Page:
Of the many ways COVID-19 has introduced uncertainty to planning and preparing for the future, few may have as great an impact on counties as the shifting timeline for the 2020 Census. As the COVID-19 outbreak escalated to pandemic, the original deadline for data collection was extended from July 31 to October 31. While counties prepared and executed updated enumeration plans, the Census Bureau – on August 3 – announced a revised operational timeline, moving self-response and overall data collection deadlines to September 30. However, on September 24th, a federal judge in California issued an injunction directing the U.S. Census Bureau to continue its resident-counting operations through October 31, 2020.
In the final days of data collection, counties are finding creative approaches to raising community awareness of the value of being counted and ensuring data collection is accurate and timely. There is still time to finish strong and ensure an accurate and complete count for the 2020 Census.
Virtual Outreach & Engagement
With limits on in-person interaction, one popular strategy for Census outreach is social media campaigns. With Census 2020 already encouraging the online self-response, having an online and social media presence was already an existing strategy. Counties such as Cook County, Ill. ramped up social media efforts this summer and will continue to do so until the deadline. Cook County launched several ‘Social Media Thunderclaps,’ which blitz social media platforms with Census posts all following customized hashtags that allow for measuring engagement.
In Coconino County, Ariz., county leaders held informative live events on social media in addition to regular static posts. However, challenges of high-speed broadband and connectivity exist in rural parts of the county, which limits the online presence of residents. To connect more residents, Coconino County has worked to identify, map and promote use of Wi-Fi hot spots across the county. Supervisor Lena Fowler and other county leaders implemented informative text message campaigns to spread the word about the Census, particularly in the final stretch.
A creative strategy to reach more residents through virtual engagement in Mendocino County, Calif. involved engaging key community members, or influencers, with trusted and impactful voices in each of the county’s 23 Census tracts. These community influencers were able to reach targeted communities through organized social media posts and live videos. In Summit County, Ohio, Virtual Census Parties were hosted to rally community members and raise Census 2020 awareness. Buncombe County, N.C. added a Census call-to-action box to the county website to remind residents to take the Census and direct them to it.
Outreach on Wheels
While remaining properly distant, many counties across the country raised awareness and advertised Census 2020 on the streets. In Cook and Kane Counties, Ill., ‘Census Caravans’ regularly drive through neighborhoods that have achieved lower response rates in years past. These caravans, decorated with Census signs and balloons, draw attention to the Census, the importance to be counted and the coming deadline. Language on the vehicle signs often mirrored languages spoken at home in many of these targeted neighborhoods.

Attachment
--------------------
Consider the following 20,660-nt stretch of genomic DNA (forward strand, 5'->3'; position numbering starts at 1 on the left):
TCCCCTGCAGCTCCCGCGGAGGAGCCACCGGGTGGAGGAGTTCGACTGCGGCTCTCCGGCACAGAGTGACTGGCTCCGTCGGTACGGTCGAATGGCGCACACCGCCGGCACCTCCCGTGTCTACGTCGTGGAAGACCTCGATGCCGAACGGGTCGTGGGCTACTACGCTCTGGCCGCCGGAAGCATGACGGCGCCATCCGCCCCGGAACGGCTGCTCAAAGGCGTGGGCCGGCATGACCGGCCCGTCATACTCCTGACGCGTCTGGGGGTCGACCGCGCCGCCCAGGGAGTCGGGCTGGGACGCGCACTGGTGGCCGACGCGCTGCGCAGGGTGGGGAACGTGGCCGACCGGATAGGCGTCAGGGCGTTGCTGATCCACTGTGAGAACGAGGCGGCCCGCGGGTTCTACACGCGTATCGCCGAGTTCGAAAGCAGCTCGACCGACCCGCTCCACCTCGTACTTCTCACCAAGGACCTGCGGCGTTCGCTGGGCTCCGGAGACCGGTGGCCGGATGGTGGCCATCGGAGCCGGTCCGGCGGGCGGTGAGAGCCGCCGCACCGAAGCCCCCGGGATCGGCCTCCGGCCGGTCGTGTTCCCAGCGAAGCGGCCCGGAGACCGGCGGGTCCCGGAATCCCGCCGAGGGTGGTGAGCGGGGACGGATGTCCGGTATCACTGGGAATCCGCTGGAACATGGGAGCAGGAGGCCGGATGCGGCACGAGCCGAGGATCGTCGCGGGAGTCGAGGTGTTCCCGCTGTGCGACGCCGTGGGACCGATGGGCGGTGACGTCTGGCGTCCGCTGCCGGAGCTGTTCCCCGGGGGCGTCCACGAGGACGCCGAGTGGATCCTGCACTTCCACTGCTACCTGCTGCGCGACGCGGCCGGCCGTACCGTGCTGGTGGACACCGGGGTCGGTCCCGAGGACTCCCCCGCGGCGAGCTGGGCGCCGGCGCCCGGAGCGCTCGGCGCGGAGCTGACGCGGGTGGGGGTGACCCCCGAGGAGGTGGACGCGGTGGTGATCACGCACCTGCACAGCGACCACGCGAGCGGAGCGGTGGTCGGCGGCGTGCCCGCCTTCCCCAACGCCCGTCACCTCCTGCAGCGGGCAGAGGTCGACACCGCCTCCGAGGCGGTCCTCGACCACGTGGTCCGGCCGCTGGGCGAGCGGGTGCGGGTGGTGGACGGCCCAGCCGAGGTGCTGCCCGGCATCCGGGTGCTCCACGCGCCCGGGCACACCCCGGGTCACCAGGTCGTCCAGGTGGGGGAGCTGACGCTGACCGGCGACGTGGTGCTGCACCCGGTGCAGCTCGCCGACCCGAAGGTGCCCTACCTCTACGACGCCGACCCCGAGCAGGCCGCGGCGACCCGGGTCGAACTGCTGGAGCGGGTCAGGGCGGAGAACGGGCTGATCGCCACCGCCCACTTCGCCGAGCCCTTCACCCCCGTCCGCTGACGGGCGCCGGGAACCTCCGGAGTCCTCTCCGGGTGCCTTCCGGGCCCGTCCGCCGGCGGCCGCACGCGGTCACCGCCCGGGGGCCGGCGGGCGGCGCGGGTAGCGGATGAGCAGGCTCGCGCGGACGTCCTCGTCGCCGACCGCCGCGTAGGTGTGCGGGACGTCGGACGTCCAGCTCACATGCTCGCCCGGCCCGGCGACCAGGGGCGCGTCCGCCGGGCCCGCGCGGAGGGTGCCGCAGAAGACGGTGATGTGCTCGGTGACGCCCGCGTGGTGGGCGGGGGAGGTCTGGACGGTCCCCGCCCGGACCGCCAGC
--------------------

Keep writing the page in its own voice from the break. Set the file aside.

In Summit County, Ohio, informative Census ads were placed on public transportation infrastructure, such as buses and bus stops, to reach residents throughout the county on a daily basis.
‘Meet the Moment’ Strategies
While COVID-19, natural disasters and other challenges have drastically affected in-person Census outreach, county leaders know it is imperative to not try to compete with pressing challenges, but to adapt and Meet the Moment with a variety of creative approaches.
Butte County, Calif. recognized that one place still heavily frequented by residents, particularly from rural tracts of the county, was a local fishing lake, park, and campground facility. County and other community leaders set up Census information and outreach tables at this facility to engage with residents, while following social distance and mask protocols. Engaging residents in recreational areas was also a key strategy used in Carroll County, Md., where the county and key partners dispatched an ice cream truck to a popular local park in a lower response rate neighborhood to give away free ice cream to those who completed the Census on-site.
In DeSoto County, Miss., county officials partnered with a local business—Buff City Soap—and a local food bank to distribute surplus soap to residents in need, complete with a Census information wrapper.
Counties across the nation are working diligently to ensure a complete count of Census 2020. There is still time to take action in the final stretch. As the outreach message of Wicomico County, Md. emphasizes to its residents, it’s only “10 minutes, 10 questions….for 10 years of community impact.”